The union behind the nurses’ strike is willing to meet the Government ‘halfway’ and accept a 10 per cent pay offer, its leader has suggested.
The Royal College of Nursing (RCN), which coordinated two days of strike action in England in December and is plotting two more walk-outs this month, originally called for a 19 per cent rise.
Ministers labelled the figure ‘unaffordable’ and warned it would cost around £10billion a year, or six per cent, of the NHS total £152billion annual budget.
But Pat Cullen, the RCN’s general secretary, said the figure was merely a ‘starting point’ and called for the Government to do the ‘decent’ thing and meet her in the middle.
The row is over pay and working conditions, with the RCN demanding a pay rise 5 per cent above RPI inflation — equivalent to a 19 per cent boost (red bar). However, it has consistently indicated that it would accept a lower offer. A 19 per cent rise would see the average nurses’ salary rise from £37,000 to £44,050, while a 10 per cent rise would see it increase to £40,700 (purple bar)
Striking nurses at Leeds General Infirmary mocked Health Secretary Steve Barclay with a rendition of Santa Clause Is Coming To Town while on the picket line on December 20
Royal College of Nursing General Secretary Pat Cullen, centre, joined members of the union on the picket line outside the Royal Victoria Infirmary in Newcastle on December 20
She told Times Radio’s Past Imperfect podcast: ‘There is a rhetoric out there that says the RCN is unrealistic, it’s looking for something that’s totally unachievable, it’s looking for 19 per cent.
‘Now, I could sit here all day and tell you nurses’ pay has dropped by 20 per cent over the last decade.
‘Do I believe those nurses are entitled (to 19 per cent)?
‘Absolutely, I believe they’re entitled to 19 per cent.
‘But we also understand the economic climate that we’re working in.
‘And what I would say to (Health Secretary) Steve Barclay and to the Prime Minister is get into a room and meet me halfway here and do the decent thing for these nurses.’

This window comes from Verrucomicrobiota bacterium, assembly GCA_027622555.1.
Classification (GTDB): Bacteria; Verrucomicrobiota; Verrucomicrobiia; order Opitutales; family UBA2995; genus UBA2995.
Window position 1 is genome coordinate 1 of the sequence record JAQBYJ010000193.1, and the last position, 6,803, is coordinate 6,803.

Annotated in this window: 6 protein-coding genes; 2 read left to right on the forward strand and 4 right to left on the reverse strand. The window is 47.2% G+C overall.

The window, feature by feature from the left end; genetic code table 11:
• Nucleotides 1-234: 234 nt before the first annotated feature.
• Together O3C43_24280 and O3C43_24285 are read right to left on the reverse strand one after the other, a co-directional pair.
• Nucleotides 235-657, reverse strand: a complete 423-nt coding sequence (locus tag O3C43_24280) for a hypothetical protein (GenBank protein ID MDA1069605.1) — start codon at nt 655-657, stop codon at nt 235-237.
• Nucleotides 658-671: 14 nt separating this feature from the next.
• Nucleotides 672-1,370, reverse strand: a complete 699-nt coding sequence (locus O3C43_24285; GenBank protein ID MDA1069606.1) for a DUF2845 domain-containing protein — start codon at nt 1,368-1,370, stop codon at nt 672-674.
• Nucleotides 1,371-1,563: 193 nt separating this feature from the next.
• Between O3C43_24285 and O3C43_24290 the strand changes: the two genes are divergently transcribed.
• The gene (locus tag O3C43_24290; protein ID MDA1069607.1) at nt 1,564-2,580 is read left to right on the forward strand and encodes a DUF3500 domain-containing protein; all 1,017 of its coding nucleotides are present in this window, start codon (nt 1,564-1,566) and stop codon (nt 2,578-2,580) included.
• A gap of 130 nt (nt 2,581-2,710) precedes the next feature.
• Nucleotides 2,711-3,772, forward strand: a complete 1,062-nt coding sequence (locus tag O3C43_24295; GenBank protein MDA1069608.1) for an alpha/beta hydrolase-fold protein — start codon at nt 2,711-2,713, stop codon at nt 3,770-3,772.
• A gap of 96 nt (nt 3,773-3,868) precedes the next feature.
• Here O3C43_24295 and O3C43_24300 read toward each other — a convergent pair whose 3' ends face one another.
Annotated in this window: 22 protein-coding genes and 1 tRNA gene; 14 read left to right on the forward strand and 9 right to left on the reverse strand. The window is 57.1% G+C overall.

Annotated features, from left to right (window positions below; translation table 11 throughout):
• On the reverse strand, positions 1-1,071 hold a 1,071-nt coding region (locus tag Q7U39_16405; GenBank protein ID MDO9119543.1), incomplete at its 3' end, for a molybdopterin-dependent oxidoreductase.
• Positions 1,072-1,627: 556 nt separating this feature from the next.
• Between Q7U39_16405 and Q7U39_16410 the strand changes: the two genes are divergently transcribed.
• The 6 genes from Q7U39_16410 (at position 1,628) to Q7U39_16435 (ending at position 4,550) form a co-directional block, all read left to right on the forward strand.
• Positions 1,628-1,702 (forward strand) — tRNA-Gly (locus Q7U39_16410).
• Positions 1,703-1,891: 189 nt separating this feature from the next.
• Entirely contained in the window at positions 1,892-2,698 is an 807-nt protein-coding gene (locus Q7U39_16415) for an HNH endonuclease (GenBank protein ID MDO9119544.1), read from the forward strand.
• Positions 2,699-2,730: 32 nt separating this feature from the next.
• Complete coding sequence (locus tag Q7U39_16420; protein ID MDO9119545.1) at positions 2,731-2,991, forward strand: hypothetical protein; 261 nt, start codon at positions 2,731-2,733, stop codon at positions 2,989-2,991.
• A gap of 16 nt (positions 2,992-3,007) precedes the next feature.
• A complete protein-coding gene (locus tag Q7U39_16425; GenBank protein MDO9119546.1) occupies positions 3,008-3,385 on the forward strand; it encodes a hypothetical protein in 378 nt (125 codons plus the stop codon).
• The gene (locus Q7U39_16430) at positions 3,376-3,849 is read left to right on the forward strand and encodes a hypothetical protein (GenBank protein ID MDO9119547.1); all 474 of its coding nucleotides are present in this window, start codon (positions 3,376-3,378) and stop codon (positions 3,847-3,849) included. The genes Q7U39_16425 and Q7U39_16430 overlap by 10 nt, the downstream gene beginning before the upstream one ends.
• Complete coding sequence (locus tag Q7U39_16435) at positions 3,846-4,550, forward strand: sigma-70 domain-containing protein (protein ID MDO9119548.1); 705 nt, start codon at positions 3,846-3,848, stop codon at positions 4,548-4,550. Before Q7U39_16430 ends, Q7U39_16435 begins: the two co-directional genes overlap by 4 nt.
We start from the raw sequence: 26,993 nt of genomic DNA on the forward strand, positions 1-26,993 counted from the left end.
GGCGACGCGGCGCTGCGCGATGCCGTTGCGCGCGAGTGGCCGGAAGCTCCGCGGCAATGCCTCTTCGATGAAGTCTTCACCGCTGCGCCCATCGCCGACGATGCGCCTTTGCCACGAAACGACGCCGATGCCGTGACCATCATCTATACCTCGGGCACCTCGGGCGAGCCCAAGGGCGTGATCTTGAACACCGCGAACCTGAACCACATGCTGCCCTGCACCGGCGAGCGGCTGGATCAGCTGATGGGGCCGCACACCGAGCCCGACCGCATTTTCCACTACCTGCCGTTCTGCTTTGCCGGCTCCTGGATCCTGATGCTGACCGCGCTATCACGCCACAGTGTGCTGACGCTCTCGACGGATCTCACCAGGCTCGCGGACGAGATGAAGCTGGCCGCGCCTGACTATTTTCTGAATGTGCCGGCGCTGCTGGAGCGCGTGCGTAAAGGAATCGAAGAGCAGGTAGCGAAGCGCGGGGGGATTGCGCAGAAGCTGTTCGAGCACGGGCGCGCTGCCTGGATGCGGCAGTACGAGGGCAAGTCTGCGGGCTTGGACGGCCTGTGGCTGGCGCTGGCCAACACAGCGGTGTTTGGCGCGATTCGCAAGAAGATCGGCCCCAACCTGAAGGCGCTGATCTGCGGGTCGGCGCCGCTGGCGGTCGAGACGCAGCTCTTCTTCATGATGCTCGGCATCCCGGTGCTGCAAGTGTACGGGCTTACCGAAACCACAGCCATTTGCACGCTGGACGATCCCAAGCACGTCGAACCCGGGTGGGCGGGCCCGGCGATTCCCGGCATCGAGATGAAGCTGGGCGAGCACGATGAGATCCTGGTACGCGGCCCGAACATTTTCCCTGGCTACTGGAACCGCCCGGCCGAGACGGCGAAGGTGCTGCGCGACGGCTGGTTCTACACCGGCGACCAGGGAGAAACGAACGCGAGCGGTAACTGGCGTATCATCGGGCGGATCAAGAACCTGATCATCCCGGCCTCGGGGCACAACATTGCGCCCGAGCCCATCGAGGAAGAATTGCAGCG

The row is over pay and working conditions, with the RCN demanding a pay rise 5 per cent above RPI inflation — equivalent to a 19 per cent boost.
The union says the uplift is needed to tackle a decade of pay erosion. However, it has consistently indicated that it would accept a lower offer.
A 19 per cent rise would see the average nurses’ salary rise from £37,000 to £44,050, while a 10 per cent rise would see it increase to £40,700.
The Government has so far refused to negotiate on salaries, sticking with its offer of around 4 per cent, or £1,400, which is backed by its independent NHS Pay Review Body.
But the union says the system, which was set up under Margaret Thatcher, is ‘out of date’ and ‘does not work for nurses’.
Up to 100,000 nurses took to picket lines on December 15 and 20 in the first national strike in the RCN’s 106-year history.
Almost 30,000 operations and appointments were cancelled as a result across the country.
The RCN staffed chemotherapy, emergency cancer services, dialysis, critical care units, neonatal and paediatric intensive care.
Some areas of mental health and learning disability and autism services were also exempt, while trusts were told they could request staffing for specific clinical needs.
In adult A&E and urgent care, nurses worked Christmas Day-style rotas.